Tuesday, March 18, 2014

Don’t Need No Steenkin D&D ‘March Madness’ Blogfiesta Day 18 & 19

Other blogs can be found HERE.

The questions can be found HERE.

18 What is the crunchiest RPG you have played? Was it enjoyable?

There is good crunch (i.e. rules and mechanics) and then there’s bad crunch. Palladium crunch is bad because it is ill-explained (i.e. how AR works) and half-conceived (i.e. the skill system), but I have heard that Siembieda changes rules and runs things differently in person. Using houserules I have had a blast with Palladium games, but heaven knows I couldn’t run or play them RAW (Rules As Written) anymore.

GURPS can have terrible crunch if you have a GM and players who don’t know where to draw the line, but good crunch if they do. Honestly, all you need for a decent GURPS game is the free sample plus the corebook of whatever genre you play and voila, great game with the right amount of crunchy rules. For us non minmaxers, I made up random roll matrices for the GURPS games I ran, where players could get one drawback for every two advantages they randomly rolled.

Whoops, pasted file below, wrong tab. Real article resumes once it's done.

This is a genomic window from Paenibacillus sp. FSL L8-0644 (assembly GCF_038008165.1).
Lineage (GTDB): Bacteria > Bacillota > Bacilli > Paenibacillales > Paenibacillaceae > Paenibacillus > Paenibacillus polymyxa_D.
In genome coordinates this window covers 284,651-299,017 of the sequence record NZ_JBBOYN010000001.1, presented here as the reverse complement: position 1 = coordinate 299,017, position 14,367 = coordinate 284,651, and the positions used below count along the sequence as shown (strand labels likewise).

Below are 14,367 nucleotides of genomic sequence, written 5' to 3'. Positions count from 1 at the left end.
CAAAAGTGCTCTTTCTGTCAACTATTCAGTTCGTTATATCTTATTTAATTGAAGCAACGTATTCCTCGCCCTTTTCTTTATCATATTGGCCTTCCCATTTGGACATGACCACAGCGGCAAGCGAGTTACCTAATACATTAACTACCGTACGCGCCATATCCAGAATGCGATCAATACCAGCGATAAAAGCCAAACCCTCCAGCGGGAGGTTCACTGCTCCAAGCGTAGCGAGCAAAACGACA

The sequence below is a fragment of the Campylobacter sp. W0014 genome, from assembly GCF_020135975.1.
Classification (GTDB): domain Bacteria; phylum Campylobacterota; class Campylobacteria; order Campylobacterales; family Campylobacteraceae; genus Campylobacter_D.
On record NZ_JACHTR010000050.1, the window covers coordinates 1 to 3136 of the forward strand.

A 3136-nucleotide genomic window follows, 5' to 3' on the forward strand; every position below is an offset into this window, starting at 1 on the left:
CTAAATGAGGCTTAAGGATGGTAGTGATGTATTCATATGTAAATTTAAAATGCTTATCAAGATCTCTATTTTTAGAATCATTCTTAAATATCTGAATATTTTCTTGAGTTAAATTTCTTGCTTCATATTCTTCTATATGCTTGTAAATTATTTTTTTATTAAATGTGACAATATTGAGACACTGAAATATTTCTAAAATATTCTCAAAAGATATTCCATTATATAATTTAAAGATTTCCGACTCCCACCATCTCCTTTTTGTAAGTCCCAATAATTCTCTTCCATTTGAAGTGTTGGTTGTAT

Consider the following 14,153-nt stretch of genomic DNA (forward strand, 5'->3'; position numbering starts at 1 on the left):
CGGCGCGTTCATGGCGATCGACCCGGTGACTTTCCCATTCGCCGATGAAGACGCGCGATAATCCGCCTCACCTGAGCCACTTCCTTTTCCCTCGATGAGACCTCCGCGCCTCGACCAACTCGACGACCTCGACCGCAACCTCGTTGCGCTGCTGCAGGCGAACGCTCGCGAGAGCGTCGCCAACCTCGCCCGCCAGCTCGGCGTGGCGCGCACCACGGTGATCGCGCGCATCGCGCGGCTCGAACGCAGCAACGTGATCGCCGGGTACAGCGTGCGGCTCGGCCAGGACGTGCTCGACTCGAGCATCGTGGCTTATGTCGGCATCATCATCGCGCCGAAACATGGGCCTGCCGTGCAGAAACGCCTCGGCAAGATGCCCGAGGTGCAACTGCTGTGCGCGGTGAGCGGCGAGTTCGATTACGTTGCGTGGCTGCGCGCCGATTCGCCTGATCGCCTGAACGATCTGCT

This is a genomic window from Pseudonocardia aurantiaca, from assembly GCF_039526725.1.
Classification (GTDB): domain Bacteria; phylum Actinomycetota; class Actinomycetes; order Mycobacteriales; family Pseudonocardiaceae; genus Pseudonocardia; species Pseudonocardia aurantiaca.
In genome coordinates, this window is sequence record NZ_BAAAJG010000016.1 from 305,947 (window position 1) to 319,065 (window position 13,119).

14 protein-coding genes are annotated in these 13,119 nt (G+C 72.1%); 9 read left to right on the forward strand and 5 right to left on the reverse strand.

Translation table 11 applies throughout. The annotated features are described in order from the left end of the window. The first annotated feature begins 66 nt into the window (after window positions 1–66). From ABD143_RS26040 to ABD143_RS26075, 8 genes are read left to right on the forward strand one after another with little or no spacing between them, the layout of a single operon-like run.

Good times.

19 What is the fluffiest RPG you have played? Was it enjoyable?

Sadly, the few homebrew games I have played in have all suffered from highly detailed worlds in the DM’s mind that never translated well on the table. I think this is why IP (Intellectual Properties like movies or books) do so well – players and DMs already have a shared image of the gameworld and how it works. It is probably why I love Stormbringer so much, and would play d20 if it were one of the many IP games (i.e. Slaine, Aliens, Judge Dredd, Predator, etc etc) kicking about.


  1. Interesting observation about good/bad crunch.

    I think you're spot on when it comes to the IP based games. There's a list of ideas about the gameworld and how it works and it makes things much easier.

    1. That is why we all felt a great disturbance in the force first time we saw Jar Jar